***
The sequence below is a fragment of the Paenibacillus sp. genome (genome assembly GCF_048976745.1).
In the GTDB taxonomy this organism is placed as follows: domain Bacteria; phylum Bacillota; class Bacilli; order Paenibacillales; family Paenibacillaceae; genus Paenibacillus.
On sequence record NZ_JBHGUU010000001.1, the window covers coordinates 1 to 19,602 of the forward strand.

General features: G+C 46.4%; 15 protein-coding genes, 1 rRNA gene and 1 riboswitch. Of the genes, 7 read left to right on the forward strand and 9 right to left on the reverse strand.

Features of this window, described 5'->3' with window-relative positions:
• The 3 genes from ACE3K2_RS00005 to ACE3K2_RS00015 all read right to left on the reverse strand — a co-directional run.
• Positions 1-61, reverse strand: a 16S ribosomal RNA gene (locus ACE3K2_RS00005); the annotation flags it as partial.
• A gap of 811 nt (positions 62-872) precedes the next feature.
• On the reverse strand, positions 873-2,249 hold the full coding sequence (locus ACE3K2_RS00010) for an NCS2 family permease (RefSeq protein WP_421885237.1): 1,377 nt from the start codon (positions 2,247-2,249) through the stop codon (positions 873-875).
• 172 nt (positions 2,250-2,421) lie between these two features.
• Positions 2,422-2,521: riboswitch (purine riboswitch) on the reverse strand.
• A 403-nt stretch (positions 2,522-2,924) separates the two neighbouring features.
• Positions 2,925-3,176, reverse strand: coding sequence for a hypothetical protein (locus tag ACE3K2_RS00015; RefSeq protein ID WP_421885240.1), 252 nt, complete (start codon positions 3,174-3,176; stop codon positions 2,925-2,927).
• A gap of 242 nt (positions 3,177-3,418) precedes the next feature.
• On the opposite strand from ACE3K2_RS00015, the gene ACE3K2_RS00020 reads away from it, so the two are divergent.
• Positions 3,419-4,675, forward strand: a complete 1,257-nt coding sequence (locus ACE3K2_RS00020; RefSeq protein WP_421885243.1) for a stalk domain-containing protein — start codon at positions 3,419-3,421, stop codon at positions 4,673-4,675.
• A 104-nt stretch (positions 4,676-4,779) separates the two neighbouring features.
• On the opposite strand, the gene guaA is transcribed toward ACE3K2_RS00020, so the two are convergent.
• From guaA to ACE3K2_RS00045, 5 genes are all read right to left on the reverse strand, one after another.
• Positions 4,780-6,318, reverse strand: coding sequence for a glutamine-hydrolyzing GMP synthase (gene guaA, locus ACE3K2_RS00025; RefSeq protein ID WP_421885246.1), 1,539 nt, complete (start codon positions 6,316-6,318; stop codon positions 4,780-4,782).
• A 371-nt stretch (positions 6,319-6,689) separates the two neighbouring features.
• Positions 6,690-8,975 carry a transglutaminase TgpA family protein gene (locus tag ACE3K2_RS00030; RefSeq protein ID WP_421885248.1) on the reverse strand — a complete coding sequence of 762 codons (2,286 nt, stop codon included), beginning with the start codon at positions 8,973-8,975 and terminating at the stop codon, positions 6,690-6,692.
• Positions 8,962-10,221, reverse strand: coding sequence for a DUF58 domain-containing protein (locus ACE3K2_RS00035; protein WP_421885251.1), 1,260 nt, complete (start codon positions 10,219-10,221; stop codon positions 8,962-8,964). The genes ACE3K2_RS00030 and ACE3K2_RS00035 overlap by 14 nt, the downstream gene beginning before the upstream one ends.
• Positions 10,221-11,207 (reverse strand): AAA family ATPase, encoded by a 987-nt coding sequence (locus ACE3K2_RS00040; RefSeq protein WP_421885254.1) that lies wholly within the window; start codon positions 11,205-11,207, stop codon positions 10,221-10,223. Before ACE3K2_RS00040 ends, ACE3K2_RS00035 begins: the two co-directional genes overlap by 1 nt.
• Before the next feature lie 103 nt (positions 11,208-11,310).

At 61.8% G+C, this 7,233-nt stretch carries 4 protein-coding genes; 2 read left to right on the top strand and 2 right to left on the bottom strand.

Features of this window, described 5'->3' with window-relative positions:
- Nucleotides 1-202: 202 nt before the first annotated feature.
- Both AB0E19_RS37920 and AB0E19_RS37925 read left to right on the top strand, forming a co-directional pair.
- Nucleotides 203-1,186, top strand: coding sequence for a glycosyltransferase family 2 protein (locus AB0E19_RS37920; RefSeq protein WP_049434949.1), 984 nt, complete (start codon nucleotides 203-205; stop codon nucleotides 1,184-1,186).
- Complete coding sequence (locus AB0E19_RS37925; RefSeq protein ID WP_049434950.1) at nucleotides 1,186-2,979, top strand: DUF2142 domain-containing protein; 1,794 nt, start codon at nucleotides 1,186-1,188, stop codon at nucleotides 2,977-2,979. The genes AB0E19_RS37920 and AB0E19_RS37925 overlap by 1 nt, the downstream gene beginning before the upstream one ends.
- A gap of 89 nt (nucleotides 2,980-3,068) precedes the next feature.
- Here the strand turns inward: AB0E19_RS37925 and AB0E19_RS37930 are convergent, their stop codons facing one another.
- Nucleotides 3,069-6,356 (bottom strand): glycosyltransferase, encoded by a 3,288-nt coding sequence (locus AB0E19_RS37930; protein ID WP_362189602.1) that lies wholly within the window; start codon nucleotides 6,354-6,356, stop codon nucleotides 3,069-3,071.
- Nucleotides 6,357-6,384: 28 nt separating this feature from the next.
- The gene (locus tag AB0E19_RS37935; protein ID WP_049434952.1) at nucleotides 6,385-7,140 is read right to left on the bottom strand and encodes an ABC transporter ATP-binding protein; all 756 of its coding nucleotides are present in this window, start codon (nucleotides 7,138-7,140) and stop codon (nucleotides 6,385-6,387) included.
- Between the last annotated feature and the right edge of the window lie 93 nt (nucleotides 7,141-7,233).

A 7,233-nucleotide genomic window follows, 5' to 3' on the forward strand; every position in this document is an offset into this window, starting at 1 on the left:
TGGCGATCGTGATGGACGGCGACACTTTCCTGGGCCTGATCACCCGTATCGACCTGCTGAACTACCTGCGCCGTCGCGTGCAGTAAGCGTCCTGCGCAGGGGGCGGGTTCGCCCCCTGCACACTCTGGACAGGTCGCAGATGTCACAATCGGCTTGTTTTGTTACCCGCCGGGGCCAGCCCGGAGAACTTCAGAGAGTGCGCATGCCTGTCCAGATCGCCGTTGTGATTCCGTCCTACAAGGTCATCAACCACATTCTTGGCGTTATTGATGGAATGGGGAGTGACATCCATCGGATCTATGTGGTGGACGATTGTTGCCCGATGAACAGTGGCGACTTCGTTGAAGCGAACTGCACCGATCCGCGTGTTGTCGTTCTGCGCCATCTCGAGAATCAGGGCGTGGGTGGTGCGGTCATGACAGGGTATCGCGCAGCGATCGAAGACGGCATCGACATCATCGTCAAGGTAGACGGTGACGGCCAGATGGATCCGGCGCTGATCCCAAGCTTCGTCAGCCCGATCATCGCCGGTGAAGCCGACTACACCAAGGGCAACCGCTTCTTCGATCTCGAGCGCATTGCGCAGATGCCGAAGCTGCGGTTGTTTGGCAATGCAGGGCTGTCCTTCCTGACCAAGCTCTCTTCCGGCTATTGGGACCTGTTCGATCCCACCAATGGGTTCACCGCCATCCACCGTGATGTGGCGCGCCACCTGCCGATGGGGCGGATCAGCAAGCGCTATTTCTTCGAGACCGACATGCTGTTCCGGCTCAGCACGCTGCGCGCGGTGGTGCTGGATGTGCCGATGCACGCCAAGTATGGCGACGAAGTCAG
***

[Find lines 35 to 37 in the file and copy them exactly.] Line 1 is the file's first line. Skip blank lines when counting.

- Nucleotides 6,357-6,384: 28 nt separating this feature from the next.
- The gene (locus tag AB0E19_RS37935; protein ID WP_049434952.1) at nucleotides 6,385-7,140 is read right to left on the bottom strand and encodes an ABC transporter ATP-binding protein; all 756 of its coding nucleotides are present in this window, start codon (nucleotides 7,138-7,140) and stop codon (nucleotides 6,385-6,387) included.
- Between the last annotated feature and the right edge of the window lie 93 nt (nucleotides 7,141-7,233).